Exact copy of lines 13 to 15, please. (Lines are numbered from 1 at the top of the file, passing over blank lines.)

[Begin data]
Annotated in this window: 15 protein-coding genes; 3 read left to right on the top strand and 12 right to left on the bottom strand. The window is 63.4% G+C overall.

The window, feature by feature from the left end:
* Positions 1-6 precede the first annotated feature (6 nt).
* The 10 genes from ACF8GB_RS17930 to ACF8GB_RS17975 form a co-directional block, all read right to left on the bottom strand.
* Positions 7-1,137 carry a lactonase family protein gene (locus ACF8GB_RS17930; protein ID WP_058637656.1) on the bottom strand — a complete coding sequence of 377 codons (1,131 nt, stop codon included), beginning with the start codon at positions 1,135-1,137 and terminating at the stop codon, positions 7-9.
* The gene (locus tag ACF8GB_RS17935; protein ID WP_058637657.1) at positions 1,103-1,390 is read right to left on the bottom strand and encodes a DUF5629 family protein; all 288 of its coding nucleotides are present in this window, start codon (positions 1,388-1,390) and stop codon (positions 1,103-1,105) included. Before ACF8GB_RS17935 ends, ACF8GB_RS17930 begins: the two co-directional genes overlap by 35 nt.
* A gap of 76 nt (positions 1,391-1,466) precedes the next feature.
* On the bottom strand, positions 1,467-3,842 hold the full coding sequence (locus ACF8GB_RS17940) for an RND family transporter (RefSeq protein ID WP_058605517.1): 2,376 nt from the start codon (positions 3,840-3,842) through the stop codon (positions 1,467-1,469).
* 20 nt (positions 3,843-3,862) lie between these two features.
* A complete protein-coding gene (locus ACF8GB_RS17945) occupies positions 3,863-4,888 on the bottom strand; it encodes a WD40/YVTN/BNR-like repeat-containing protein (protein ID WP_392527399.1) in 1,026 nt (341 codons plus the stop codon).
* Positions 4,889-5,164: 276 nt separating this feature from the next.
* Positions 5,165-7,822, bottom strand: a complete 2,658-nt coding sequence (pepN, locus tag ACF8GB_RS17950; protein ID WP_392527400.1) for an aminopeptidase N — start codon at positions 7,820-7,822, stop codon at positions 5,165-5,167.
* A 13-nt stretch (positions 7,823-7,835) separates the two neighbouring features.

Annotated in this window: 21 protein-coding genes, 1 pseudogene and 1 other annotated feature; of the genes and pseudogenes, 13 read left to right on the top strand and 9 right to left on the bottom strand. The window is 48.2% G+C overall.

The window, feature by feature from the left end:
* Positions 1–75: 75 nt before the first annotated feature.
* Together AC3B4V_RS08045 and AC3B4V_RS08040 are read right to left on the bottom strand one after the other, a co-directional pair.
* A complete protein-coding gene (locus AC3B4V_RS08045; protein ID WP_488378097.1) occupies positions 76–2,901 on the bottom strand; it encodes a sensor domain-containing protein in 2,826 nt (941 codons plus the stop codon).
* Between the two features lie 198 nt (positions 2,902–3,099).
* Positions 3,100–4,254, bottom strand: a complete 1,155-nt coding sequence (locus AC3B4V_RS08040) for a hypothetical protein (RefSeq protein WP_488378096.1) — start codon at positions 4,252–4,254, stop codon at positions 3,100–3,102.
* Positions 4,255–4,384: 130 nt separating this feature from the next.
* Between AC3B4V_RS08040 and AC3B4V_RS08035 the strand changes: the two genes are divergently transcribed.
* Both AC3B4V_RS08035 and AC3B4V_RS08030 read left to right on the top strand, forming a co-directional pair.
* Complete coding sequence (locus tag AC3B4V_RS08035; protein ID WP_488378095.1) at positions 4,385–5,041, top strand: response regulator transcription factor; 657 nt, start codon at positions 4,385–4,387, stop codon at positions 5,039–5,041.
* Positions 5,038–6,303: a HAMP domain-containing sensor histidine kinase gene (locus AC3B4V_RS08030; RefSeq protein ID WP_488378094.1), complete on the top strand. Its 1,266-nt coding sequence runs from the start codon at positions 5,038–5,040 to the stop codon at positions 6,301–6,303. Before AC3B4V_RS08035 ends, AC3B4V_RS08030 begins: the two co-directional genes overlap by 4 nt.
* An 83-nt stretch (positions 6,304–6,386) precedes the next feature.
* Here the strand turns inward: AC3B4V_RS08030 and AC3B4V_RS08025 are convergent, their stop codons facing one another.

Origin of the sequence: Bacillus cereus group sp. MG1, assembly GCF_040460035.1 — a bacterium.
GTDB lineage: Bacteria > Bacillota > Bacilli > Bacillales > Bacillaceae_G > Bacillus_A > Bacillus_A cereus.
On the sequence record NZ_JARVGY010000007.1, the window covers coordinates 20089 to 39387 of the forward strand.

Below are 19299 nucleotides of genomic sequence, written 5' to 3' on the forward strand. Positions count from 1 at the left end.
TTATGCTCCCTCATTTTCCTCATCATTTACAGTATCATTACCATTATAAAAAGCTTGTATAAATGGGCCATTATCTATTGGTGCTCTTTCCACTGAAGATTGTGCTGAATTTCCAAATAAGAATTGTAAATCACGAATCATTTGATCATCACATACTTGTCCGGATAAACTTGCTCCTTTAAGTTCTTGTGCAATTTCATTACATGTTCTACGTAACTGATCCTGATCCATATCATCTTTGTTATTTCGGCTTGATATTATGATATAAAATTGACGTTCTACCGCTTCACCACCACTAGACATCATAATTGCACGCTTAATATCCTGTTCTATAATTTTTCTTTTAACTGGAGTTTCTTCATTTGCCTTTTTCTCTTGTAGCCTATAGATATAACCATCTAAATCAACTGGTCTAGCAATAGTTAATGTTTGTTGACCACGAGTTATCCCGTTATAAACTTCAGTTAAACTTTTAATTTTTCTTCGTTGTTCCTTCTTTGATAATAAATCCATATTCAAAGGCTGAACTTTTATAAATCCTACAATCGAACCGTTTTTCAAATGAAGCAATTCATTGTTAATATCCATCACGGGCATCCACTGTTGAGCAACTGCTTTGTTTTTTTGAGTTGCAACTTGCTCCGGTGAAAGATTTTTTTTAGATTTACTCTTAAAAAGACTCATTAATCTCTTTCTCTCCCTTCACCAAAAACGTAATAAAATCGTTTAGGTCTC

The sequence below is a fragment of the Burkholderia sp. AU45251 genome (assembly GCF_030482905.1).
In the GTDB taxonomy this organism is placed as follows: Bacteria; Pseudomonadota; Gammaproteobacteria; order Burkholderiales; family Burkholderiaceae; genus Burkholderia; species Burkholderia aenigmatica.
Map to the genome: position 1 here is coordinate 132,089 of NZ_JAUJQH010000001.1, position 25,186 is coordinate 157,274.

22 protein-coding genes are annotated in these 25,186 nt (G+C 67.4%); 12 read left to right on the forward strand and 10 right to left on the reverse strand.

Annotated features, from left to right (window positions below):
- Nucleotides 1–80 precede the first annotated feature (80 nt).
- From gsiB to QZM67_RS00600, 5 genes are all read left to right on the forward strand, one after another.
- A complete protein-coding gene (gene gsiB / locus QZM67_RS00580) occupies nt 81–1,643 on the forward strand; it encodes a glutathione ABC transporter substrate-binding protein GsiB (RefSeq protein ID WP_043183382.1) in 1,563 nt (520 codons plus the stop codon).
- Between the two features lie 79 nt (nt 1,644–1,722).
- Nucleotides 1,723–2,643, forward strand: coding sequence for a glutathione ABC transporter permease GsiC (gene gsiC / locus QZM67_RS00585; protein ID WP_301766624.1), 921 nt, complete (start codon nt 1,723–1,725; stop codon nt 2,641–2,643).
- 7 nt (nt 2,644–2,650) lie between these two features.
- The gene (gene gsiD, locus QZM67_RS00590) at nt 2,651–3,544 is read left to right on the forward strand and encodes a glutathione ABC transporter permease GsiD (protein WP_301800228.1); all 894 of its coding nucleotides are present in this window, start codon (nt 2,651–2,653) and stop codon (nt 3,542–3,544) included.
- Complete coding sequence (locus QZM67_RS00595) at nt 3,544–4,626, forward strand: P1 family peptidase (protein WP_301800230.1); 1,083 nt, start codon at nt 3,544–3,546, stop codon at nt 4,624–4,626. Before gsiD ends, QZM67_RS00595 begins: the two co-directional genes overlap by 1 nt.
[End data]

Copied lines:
* A 13-nt stretch (positions 7,823-7,835) separates the two neighbouring features.

Annotated in this window: 21 protein-coding genes, 1 pseudogene and 1 other annotated feature; of the genes and pseudogenes, 13 read left to right on the top strand and 9 right to left on the bottom strand. The window is 48.2% G+C overall.

The window, feature by feature from the left end: